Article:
Organise AND prioritise   

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This is probably what I’ve learnt from trying to do everything…

I thought that because I was organised with my diary to keep up to date with my life that I was doing everything right. In hindsight that was only half of the battle. I just wasn’t prioritising the stuff that I wanted to do!

By organising everything that you want to do and picking the things you want to prioritise, you soon start to see what’s important. If you’re truly passionate about something, then the choice should make sense in the long run.

So, whilst it may seem that the uncontrollable “burning bicycle” might be taking over your life, there are ways to deal with getting the balance right. It will be impossible to get the balance right all the time.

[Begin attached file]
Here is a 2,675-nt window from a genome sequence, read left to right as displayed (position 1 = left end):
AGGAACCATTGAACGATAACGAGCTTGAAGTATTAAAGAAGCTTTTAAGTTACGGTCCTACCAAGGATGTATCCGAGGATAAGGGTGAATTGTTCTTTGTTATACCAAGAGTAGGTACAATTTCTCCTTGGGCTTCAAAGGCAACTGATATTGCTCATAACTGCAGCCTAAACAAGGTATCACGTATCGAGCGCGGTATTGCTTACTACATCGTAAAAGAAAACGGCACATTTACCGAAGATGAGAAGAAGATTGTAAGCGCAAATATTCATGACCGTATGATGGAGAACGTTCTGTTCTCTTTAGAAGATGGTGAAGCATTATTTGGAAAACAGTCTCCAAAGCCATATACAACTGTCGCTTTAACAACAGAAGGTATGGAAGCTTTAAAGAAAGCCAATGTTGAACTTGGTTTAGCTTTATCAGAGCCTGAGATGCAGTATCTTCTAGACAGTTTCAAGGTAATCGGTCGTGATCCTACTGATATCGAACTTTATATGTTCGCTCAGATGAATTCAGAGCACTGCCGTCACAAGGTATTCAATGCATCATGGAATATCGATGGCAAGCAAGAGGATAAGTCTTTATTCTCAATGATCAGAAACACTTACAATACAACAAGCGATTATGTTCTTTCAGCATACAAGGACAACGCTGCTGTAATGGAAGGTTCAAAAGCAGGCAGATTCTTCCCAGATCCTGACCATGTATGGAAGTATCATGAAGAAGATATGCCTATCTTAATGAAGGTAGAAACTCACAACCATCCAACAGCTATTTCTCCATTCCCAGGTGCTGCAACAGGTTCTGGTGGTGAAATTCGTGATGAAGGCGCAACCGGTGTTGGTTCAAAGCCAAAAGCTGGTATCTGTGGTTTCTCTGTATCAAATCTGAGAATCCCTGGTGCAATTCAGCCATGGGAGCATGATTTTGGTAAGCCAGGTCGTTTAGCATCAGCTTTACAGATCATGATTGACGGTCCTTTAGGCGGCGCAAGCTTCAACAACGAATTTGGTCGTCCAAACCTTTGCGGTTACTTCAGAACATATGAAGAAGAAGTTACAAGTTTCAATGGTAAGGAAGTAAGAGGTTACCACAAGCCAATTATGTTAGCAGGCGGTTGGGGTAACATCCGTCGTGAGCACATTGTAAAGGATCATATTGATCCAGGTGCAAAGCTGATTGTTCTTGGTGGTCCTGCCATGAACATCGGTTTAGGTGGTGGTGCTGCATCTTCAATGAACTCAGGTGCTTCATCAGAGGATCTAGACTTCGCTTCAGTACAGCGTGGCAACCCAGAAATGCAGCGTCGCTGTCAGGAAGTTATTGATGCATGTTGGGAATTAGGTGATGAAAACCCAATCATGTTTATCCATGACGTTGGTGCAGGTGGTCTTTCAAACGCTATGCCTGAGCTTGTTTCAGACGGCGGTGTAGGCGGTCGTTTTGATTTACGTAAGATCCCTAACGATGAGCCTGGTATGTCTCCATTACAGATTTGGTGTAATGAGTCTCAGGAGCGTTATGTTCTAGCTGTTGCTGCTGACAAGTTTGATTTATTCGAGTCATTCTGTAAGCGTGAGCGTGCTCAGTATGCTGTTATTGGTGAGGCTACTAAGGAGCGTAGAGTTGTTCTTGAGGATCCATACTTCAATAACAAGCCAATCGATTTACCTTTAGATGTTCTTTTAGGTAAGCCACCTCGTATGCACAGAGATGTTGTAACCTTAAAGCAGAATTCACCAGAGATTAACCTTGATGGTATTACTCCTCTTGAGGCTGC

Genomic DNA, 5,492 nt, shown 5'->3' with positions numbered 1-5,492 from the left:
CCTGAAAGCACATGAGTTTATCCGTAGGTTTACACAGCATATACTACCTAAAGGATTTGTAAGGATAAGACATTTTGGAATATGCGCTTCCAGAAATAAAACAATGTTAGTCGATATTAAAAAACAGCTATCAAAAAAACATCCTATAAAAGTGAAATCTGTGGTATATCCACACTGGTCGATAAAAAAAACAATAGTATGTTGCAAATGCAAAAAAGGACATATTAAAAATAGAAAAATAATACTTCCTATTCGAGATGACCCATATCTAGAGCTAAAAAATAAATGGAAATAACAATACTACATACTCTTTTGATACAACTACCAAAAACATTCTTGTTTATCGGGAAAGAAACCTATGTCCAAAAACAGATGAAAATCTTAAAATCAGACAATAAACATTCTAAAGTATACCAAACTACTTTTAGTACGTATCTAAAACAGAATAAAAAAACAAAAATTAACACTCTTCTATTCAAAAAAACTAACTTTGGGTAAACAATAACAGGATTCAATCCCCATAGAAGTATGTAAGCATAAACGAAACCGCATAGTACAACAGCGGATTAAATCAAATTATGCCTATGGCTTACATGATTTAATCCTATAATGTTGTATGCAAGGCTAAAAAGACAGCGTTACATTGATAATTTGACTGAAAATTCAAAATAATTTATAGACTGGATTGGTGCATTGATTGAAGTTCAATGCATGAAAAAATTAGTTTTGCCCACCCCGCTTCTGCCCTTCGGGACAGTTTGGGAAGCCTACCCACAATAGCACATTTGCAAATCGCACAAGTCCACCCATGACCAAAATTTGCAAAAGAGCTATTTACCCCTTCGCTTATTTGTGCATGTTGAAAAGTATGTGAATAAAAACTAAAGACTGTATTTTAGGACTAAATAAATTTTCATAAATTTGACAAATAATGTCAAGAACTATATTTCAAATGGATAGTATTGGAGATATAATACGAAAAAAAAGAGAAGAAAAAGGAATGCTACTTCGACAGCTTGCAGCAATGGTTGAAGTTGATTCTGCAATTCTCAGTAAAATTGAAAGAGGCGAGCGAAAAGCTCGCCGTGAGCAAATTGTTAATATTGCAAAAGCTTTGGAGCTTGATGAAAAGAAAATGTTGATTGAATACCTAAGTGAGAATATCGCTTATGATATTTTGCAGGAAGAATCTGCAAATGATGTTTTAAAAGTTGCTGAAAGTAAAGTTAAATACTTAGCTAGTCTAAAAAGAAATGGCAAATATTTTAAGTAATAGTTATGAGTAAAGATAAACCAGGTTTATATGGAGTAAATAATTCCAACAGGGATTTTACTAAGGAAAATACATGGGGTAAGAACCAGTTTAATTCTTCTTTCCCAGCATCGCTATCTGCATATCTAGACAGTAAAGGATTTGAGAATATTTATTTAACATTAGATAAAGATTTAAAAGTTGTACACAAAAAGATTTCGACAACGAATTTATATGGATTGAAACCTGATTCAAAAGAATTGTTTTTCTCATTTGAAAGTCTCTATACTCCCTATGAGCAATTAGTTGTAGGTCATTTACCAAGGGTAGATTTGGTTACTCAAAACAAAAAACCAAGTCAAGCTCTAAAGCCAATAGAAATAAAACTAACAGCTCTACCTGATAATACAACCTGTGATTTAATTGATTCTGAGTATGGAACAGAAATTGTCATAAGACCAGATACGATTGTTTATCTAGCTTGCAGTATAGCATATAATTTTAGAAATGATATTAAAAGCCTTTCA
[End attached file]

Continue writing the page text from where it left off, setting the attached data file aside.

But by making a conscious effort, you can make things a whole lot better for yourself!

 

Brain food: What you should eat to ace those exams

As the exam season is getting closer and closer I came to realise that one of the most important things that you need to take into consideration is what you’re eating. In the past, I used to eat quite a lot of unhealthy snacks like crisps and biscuits that I got from the Store, as they were a very easy (and tasty) alternative for a meal. This affected my productivity quite a lot as I felt tired most of the time, although generally, I would get more than enough sleep. So, I decided to share with you some healthy snacks that you can make to trick yourself into eating a bit healthier. They proved to be quite useful for me!